- Now, onto NFL Now costs. The first major cost the NFL would assume that it does not today is the television production of games. As noted earlier, the NFL is estimated to spend $1 million per game on production costs. Since they share costs with their production partners, let’s double full game costs to $2 million, and assume the NFL would spend that on every regular season and preseason game. ESPN was estimated to spend $8 million on a college football championship game a few years ago, so let’s assume the NFL spends that on each of the 10 non-Super Bowl playoff games. And let’s assume they more than double that and spend $20 million producing the Super Bowl (which is separate from the costs of the halftime show and other game-related activities the NFL currently pays for). Let’s also throw in a conservatively high $2 million average salary for each announcer in the booth. NFL Now TV production cost: $810 million.
- Additionally, the NFL would need to pay for streaming media delivery, including encoding, transcoding and a content delivery network. Netflix is probably the best comp as (1) they’re the only public pure-play OTT video provider that reports any metrics on this front and (2) they’re the only player whose audience sizes would be similar to the NFL’s. They’re not a perfect match because NFL Now would be broadcasting live, which is a more complex streaming feat than unicasting pre-recorded video files, as Netflix does—although the total hours of programming encoded and transcoded would be far fewer. Netflix spent $2.9 billion on U.S. content and streaming in 2016 and says that the vast majority of this was for content. So, assuming they spent 10% on streaming, let’s say NFL Now delivery costs are $290 million.
- Lastly, onto the major fixed cost buckets: marketing, R&D and general and administrative costs. Again, looking to Netflix, we assume equivalent marketing costs to Netflix’s 2016 U.S. marketing costs—$382 million—as the NFL is similar to Netflix in that the brand mostly sells itself (and the NFL gets sponsors to pay most of its marketing costs anyway). For R&D, we assume the NFL would spend half of what Netflix spent in 2016, or $426 million, due to Netflix’s higher propensity for innovation. For general and administrative, we again assume Netflix’s $577 million spent in 2016 (which is also similar to what AMC Networks spent on G&A in 2016). Total NFL Now marketing, R&D and G&A costs: $1.4 billion.
Taken all together, you get an operating income of $8.6 billion for the status quo arrangement, which translates to a 98% operating margin. (Nice work if you can get it.) For the NFL Now scenario to match this level of absolute profit, the service would need to generate nearly $7 billion in revenue, or 29 million subscribers a year.
The upside is even greater: if the NFL could approach Netflix’s current subscriber base in the U.S.—52.8 million and counting—the league could earn an additional $5 billion beyond what it earns today:
Of course, the NFL is unlikely to pursue this path any time soon, despite its recent threat to move Thursday night games to the internet. For one, none of its major TV contracts expire until 2022. Operationally, the challenges are immense: The NFL would have to build a world-class broadcasting, advertising and technology organization more or less from scratch. Technologically, live streaming games isn’t yet a flawless substitute for traditionally broadcast games. And no major sports league in the world has undertaken something similar. (The WWE Network doesn’t count.) And legally, who knows if moving distribution in-house would jeopardize the league’s antitrust provision that allows it to maintain a hard salary cap?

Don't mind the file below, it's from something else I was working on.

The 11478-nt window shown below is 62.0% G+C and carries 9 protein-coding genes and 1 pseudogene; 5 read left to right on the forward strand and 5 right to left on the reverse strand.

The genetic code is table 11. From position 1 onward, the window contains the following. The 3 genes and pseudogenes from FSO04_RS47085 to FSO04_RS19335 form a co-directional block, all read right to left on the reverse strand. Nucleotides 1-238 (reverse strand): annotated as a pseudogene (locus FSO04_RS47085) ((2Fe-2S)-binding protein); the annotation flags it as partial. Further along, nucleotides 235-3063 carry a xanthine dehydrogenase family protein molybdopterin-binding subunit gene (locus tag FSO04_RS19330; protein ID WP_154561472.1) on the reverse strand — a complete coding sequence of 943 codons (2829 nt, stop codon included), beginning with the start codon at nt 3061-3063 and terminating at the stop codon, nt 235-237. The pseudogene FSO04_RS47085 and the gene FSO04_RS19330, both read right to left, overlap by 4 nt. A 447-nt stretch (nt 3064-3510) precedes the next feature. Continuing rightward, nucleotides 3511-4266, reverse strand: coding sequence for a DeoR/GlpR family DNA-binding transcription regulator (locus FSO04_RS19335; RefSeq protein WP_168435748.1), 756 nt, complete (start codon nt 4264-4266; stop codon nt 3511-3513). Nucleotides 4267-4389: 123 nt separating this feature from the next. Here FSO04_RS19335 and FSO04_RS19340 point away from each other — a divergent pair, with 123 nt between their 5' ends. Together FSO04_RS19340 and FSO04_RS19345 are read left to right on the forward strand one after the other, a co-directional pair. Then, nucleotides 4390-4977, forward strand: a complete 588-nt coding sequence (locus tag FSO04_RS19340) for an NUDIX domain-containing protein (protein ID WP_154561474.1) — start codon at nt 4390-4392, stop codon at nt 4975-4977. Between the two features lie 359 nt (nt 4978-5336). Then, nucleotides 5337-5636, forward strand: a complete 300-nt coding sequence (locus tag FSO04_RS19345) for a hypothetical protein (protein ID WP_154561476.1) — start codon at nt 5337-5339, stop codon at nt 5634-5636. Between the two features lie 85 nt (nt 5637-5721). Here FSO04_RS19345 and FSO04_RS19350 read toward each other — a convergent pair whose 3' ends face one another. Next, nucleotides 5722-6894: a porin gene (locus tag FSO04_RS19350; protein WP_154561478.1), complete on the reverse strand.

Just as importantly, it would be completely out of character for the NFL to take on this kind of financial risk. The NFL has brilliantly used a game of broadcast rights musical chairs to bid up rights contracts ever higher—so high, in fact, that none of its TV partners earn back in advertising revenues what they spend in TV rights (with the exception of whoever happens to get the Super Bowl in a given year). For the longtime holders of NFL rights, it’s a matter of survival. The NFL is about the only type of programming left that is both immune to time-shifting and guaranteed to deliver large weekly audiences. Economic rationality goes out the window when you’re trying to maintain rising programming fees to counteract a shrinking pay TV subscriber base. Yet the NFL never lacks for a new entrant who sees professional football as the ticket to relevance. In the ’80s, it was ESPN and TNT. In the ’90s, it was DirecTV and Fox. Today it’s Verizon. As long as there are more players than chairs, the NFL will keep playing the same old tune.
Micah Sachs is a principal at CMA Strategy, a boutique consulting firm that advises providers and investors in the telecommunications, media and information technology markets. CMA provides a range of services for clients, from acquisition due diligence to corporate growth strategies to go-to-market planning. Micah’s areas of expertise include cable, wireline and wireless infrastructure, telecom regulation, commercial services, and voice. He can be reached at [email protected].
 The NFL currently receives $1.33 billion a year from CBS for AFC games, the AFC playoffs and five Thursday night games; $1.1 billion a year from Fox for NFC games and the NFC playoffs; $1.18 billion from NBC for Sunday Night Football, five Thursday night games and some playoff games; $2 billion from ESPN for Monday Night Football and one playoff game; $1.5 billion from DirecTV for the exclusive rights to out-of-market regular-season games; $50 million from Amazon for 11 Thursday night games; and $500 million from Verizon for mobile rights to most games.